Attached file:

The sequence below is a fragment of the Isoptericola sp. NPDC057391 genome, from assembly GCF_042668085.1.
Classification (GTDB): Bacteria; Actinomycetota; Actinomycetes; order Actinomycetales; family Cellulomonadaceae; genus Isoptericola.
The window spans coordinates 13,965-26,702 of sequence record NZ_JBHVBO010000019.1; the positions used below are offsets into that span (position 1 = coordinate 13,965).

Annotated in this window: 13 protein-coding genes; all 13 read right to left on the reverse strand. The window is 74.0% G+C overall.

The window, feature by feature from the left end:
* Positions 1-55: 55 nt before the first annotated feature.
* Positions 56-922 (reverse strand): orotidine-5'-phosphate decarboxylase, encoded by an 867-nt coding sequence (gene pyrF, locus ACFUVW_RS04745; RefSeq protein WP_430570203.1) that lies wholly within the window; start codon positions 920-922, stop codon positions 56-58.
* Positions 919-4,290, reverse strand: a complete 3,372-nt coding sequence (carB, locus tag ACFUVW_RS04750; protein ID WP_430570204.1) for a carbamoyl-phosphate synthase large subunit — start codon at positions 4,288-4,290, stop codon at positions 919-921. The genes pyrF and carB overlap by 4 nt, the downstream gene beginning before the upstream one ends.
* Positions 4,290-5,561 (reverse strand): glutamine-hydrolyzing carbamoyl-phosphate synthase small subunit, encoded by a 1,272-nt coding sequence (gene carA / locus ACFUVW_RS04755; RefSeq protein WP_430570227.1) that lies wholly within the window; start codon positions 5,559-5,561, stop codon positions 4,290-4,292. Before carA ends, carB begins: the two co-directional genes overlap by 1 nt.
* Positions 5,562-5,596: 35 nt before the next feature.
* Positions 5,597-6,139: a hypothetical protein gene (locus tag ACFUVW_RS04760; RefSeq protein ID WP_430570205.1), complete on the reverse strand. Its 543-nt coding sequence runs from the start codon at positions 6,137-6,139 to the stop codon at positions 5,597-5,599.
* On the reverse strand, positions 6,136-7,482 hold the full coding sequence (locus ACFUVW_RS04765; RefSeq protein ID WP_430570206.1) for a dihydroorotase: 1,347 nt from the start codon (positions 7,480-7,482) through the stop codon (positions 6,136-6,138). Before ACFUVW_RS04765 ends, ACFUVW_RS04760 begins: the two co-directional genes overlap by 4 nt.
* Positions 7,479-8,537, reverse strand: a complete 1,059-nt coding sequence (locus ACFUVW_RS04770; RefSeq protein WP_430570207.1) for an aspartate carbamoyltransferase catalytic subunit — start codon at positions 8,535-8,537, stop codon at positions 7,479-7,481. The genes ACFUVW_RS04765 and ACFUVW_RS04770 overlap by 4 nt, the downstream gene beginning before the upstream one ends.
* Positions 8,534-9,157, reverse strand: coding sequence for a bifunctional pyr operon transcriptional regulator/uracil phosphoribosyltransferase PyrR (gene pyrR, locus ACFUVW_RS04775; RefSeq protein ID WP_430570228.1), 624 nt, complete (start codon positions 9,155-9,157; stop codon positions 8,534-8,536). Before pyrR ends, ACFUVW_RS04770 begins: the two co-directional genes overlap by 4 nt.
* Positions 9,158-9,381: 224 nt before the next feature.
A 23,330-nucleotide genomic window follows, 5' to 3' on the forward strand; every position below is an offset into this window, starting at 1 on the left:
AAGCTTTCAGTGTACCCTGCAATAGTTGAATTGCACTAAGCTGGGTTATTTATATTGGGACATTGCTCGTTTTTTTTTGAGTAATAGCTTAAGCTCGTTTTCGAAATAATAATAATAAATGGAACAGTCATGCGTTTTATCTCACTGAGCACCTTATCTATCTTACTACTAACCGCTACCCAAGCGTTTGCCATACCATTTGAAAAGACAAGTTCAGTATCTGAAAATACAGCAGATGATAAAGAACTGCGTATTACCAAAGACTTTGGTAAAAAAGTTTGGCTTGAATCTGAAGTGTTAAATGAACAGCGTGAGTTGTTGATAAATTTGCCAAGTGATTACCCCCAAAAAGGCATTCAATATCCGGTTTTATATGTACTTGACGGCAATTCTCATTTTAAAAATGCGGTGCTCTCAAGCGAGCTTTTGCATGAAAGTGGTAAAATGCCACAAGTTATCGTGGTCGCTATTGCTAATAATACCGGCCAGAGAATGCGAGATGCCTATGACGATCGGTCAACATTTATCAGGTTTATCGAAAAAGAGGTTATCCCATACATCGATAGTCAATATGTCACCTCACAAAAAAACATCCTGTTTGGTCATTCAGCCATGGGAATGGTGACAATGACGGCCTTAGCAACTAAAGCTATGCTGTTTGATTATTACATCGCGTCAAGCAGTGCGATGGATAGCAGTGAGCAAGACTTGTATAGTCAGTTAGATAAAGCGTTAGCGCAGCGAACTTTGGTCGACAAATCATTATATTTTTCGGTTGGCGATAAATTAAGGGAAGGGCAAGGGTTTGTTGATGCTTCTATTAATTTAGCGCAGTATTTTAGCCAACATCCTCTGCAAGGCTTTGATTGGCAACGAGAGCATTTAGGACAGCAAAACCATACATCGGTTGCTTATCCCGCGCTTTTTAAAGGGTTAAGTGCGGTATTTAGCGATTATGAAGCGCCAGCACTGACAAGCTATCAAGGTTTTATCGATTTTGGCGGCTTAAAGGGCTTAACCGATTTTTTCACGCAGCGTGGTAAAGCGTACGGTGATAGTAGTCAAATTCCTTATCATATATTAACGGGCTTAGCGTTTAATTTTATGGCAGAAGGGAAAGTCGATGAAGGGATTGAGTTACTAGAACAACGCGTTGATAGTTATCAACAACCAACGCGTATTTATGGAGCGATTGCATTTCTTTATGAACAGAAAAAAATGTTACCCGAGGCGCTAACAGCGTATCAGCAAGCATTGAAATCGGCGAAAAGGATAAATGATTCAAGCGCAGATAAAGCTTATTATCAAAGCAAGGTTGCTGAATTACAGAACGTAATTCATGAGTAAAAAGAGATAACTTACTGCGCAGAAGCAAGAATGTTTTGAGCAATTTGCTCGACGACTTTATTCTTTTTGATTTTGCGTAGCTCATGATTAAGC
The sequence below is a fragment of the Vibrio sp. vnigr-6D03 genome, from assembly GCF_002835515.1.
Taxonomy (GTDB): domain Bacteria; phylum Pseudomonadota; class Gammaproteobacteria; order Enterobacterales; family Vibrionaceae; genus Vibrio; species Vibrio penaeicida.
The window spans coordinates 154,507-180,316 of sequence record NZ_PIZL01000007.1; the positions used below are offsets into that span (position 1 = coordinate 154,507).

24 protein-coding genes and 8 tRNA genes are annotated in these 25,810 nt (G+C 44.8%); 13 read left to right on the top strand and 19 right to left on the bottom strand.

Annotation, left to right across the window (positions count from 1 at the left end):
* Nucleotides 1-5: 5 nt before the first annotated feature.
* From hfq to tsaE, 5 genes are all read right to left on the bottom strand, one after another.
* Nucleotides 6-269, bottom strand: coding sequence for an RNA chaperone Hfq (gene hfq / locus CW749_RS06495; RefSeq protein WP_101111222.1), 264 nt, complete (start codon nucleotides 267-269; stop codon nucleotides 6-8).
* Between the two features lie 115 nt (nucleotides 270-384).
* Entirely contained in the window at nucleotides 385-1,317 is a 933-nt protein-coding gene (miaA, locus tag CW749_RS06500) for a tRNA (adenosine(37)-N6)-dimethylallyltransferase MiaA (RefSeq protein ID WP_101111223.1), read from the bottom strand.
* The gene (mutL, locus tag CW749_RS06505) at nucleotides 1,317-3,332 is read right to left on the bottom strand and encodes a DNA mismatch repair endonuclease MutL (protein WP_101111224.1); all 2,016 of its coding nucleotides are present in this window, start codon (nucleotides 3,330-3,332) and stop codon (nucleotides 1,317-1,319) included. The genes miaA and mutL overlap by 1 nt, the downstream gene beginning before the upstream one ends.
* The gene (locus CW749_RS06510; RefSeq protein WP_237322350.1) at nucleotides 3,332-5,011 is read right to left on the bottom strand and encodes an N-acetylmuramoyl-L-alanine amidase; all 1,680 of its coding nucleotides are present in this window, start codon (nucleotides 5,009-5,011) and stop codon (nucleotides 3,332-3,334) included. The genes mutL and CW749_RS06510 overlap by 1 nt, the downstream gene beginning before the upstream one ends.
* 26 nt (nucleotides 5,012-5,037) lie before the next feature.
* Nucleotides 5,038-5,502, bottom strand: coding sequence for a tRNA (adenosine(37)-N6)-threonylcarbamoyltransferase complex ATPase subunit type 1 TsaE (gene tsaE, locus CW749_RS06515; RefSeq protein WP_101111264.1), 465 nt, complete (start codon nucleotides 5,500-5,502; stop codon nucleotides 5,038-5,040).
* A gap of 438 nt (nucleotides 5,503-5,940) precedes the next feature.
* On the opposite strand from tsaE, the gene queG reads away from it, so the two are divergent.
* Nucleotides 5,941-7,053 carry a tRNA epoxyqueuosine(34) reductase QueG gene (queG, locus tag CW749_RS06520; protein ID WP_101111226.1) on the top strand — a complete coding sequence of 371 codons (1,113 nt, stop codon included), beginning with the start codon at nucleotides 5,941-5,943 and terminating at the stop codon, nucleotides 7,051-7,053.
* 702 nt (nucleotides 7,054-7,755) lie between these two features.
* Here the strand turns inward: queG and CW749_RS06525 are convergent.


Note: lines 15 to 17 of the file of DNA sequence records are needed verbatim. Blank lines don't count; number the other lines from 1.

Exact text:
* Positions 9,158-9,381: 224 nt before the next feature.
A 23,330-nucleotide genomic window follows, 5' to 3' on the forward strand; every position below is an offset into this window, starting at 1 on the left:
AAGCTTTCAGTGTACCCTGCAATAGTTGAATTGCACTAAGCTGGGTTATTTATATTGGGACATTGCTCGTTTTTTTTTGAGTAATAGCTTAAGCTCGTTTTCGAAATAATAATAATAAATGGAACAGTCATGCGTTTTATCTCACTGAGCACCTTATCTATCTTACTACTAACCGCTACCCAAGCGTTTGCCATACCATTTGAAAAGACAAGTTCAGTATCTGAAAATACAGCAGATGATAAAGAACTGCGTATTACCAAAGACTTTGGTAAAAAAGTTTGGCTTGAATCTGAAGTGTTAAATGAACAGCGTGAGTTGTTGATAAATTTGCCAAGTGATTACCCCCAAAAAGGCATTCAATATCCGGTTTTATATGTACTTGACGGCAATTCTCATTTTAAAAATGCGGTGCTCTCAAGCGAGCTTTTGCATGAAAGTGGTAAAATGCCACAAGTTATCGTGGTCGCTATTGCTAATAATACCGGCCAGAGAATGCGAGATGCCTATGACGATCGGTCAACATTTATCAGGTTTATCGAAAAAGAGGTTATCCCATACATCGATAGTCAATATGTCACCTCACAAAAAAACATCCTGTTTGGTCATTCAGCCATGGGAATGGTGACAATGACGGCCTTAGCAACTAAAGCTATGCTGTTTGATTATTACATCGCGTCAAGCAGTGCGATGGATAGCAGTGAGCAAGACTTGTATAGTCAGTTAGATAAAGCGTTAGCGCAGCGAACTTTGGTCGACAAATCATTATATTTTTCGGTTGGCGATAAATTAAGGGAAGGGCAAGGGTTTGTTGATGCTTCTATTAATTTAGCGCAGTATTTTAGCCAACATCCTCTGCAAGGCTTTGATTGGCAACGAGAGCATTTAGGACAGCAAAACCATACATCGGTTGCTTATCCCGCGCTTTTTAAAGGGTTAAGTGCGGTATTTAGCGATTATGAAGCGCCAGCACTGACAAGCTATCAAGGTTTTATCGATTTTGGCGGCTTAAAGGGCTTAACCGATTTTTTCACGCAGCGTGGTAAAGCGTACGGTGATAGTAGTCAAATTCCTTATCATATATTAACGGGCTTAGCGTTTAATTTTATGGCAGAAGGGAAAGTCGATGAAGGGATTGAGTTACTAGAACAACGCGTTGATAGTTATCAACAACCAACGCGTATTTATGGAGCGATTGCATTTCTTTATGAACAGAAAAAAATGTTACCCGAGGCGCTAACAGCGTATCAGCAAGCATTGAAATCGGCGAAAAGGATAAATGATTCAAGCGCAGATAAAGCTTATTATCAAAGCAAGGTTGCTGAATTACAGAACGTAATTCATGAGTAAAAAGAGATAACTTACTGCGCAGAAGCAAGAATGTTTTGAGCAATTTGCTCGACGACTTTATTCTTTTTGATTTTGCGTAGCTCATGATTAAGC